Archive for September, 2014

Trailer Tuesday – Predestination

Posted: September 30, 2014 by jperritt in Uncategorized

So, this film looks a bit recycled – in terms of storyline.  However, it’s hard for us to pass up a trailer on a film entitled, Predestination.

Facing The Impossible

Posted: September 29, 2014 by jperritt in Drama, True Story
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impossible-posterI avoided watching this movie for a while, because a few people told me it was terrible.  However, they did not mean it was terrible artistically, or stylistically.  They would affirm that the acting was good, the story was good (it is based on a true story…even though we know how those often go).  They informed me that the movie was terrible, because of the pain that was depicted on-screen.

The Impossible follows the story of a family traveling to Thailand.  While the family is in Thailand, they become one of the thousands of people afflicted by the 2004 Indian Ocean Tsunami.  The film’s depiction of this disaster is remarkable.  The acting and special effects marry in such a way that will be deeply moving for most movie-goers.

At many times this movie is very hard to watch, but I would say it’s a necessary movie for Christians to watch.  Why would I say it’s necessary?  At least two reasons:

We Hate Pain

Now, this is an understandable reality.  No one in their right mind enjoys pain.  Pain is a result of the Fall, so mankind understands that something abnormal is happening when we experience pain.  However, pain is now a common part of life that is unavoidable until the return of King Jesus.  Even though Christians will hate pain, we must expect it, prepare for it, and know that God uses pain to grow us into the image of His Son.

Even though Christians understand that God uses pain to grow us, most Christians do everything in their power to avoid it.  Often times this is seen through our idolatry of comfort and pleasure.  Without a doubt, we are commanded to have joy, because of Christ’s finished work.  But, we must know that any comfort or pleasure we have is fleeting.  That is why I say this is a necessary film to watch – it assaults our idol of comfort.

Sharing in Suffering

Secondly, I think a film like The Impossible teaches us what it means to bear each other’s burdens.  As Christians we are called to share in Christ’s sufferings as we also share in his comfort (2 Cor. 1:5).  Instead of simply sharing an apathetic, I’m sorry to hear that, I’ll pray for you.  We must share one another’s burdens and seek to feel the pain they feel – true empathy.

You know, when the Tsunami of 2004 hit, I’m pretty sure I didn’t pray once…maybe it was just once.  But, I can almost guarantee you it wasn’t heartfelt.  Watching The Impossible was deeply convicting.  It was a movie that exposed the selfishness of my own heart.  Why didn’t I pay more attention to those suffering from the tsunami?  Why wasn’t my heart moved to consider families that lost loved ones?  I was too fixated on my little kingdom and my little concerns to stop and consider what people around the world were going through.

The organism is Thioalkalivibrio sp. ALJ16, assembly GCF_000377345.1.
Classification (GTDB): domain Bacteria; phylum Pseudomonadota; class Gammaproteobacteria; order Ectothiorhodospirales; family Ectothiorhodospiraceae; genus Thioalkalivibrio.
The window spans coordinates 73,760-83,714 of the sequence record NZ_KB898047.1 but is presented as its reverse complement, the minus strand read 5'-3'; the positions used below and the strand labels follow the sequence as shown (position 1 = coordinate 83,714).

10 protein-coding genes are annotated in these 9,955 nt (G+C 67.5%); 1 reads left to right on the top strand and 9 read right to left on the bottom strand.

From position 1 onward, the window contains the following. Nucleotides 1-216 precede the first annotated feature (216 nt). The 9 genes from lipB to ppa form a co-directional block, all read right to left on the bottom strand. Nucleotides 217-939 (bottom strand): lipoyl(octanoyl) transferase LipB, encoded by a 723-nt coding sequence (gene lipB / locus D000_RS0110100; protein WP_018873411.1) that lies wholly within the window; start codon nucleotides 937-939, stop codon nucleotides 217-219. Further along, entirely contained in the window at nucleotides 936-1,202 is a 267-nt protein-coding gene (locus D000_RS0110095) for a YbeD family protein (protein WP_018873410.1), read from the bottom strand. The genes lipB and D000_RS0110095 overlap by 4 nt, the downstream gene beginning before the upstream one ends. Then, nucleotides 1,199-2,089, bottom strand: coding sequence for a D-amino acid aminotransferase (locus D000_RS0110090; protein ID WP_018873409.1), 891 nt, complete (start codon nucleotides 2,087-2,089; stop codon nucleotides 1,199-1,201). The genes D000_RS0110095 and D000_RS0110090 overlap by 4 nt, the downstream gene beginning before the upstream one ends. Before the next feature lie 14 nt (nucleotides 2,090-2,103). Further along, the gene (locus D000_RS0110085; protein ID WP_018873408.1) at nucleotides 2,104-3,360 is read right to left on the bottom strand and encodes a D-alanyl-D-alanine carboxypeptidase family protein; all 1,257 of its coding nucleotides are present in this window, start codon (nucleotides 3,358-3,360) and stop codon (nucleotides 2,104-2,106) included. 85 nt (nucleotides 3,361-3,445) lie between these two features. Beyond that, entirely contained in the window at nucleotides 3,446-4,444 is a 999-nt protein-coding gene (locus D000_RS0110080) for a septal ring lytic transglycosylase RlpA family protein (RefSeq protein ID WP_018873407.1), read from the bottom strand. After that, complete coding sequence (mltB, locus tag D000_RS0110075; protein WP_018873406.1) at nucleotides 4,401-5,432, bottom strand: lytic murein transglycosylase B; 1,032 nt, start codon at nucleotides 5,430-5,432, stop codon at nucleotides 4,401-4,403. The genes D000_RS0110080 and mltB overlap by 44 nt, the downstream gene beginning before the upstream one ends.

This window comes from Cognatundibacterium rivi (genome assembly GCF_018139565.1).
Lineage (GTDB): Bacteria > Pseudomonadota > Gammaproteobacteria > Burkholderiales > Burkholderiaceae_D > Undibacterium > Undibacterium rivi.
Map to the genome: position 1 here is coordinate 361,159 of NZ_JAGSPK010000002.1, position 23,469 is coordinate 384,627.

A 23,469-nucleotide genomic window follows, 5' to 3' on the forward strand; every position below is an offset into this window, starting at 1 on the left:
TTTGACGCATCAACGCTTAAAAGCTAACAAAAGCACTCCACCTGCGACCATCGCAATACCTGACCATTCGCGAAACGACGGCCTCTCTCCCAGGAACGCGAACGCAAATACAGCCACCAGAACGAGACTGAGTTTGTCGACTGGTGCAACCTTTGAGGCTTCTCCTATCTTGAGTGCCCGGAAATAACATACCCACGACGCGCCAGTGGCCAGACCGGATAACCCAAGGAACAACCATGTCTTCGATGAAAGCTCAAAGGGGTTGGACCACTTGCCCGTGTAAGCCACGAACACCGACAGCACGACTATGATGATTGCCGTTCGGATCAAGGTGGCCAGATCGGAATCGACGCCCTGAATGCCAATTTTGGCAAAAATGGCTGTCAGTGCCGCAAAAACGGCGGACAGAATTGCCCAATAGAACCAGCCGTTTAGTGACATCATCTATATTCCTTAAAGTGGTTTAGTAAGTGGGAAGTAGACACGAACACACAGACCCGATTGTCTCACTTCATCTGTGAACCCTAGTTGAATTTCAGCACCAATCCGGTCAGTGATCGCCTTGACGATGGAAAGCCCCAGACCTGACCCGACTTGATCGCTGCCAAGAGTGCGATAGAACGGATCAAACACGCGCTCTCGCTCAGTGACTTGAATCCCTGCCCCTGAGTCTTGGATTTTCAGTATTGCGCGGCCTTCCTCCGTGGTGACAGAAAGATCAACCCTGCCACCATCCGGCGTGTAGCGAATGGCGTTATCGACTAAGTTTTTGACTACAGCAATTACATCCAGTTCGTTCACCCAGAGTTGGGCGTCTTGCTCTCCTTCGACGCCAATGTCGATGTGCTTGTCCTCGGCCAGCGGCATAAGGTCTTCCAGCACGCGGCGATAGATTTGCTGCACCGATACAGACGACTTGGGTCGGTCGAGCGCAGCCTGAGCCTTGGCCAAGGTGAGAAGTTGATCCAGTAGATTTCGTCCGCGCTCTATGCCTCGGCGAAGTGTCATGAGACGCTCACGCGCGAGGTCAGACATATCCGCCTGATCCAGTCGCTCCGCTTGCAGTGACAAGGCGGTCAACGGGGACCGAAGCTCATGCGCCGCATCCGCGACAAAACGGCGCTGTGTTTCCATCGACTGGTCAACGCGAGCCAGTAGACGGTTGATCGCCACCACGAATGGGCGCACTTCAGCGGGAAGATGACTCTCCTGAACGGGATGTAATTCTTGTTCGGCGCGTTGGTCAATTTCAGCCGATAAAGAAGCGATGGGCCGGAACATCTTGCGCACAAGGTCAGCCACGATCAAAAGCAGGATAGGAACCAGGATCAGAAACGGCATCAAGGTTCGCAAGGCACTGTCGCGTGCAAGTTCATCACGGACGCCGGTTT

The Impossible, however, grabbed my heart and mind and wouldn’t allow my mind to trivially consider the pain these people experienced – it brutally depicted it on-screen.  It was this brutality that convicted me of my prayer life.  Why didn’t I stop to consider what these people were going through?  What else was vying for my attention?  If I went through this, I would want others praying for me.

Something else struck me as I watched this movie on a Saturday night.  We typically don’t watch movies on Saturday, because they can sometimes distract us the following morning during worship.  However, it occurred to me that most people are watching/attending football on Saturdays.  I had watched some football earlier that day and football is often a great time of fun and fellowship.  But, I couldn’t escape the excessive indulgence often surrounded by football with the contrast of what I was watching.  At football there’s so much food at tailgating it’s often tossed in the garbage.  At football we gather to pour so much time, money, and energy into a game.

Please don’t misunderstand me, we don’t need to feel guilty about enjoying something like football – I enjoy football.  However, I couldn’t ignore the suffering in the film, just like I couldn’t ignore how much of our life we spend on trivialities in the midst of so much suffering.

So, I do think The Impossible is a film Christians would do well to watch.  It will assault your comfort, it will assault the pain-free life we often seek, it will convict, but it will encourage at the same time.  You see, the film gets its name because of the joy one family experiences in the midst of such tragedy.  However, when great tragedy strikes any of us we can often think, Why me?  I can’t believe this is happening.  In other words, this is impossible!  Frequently reminding ourselves that we don’t live in a pain-free world can assist us whenever we face the impossible.


Weekend Reading Roundup

Posted: September 27, 2014 by jperritt in Uncategorized

Top 5 Most Anticipated Movies of the Fall/Winter  – Check out John’s list.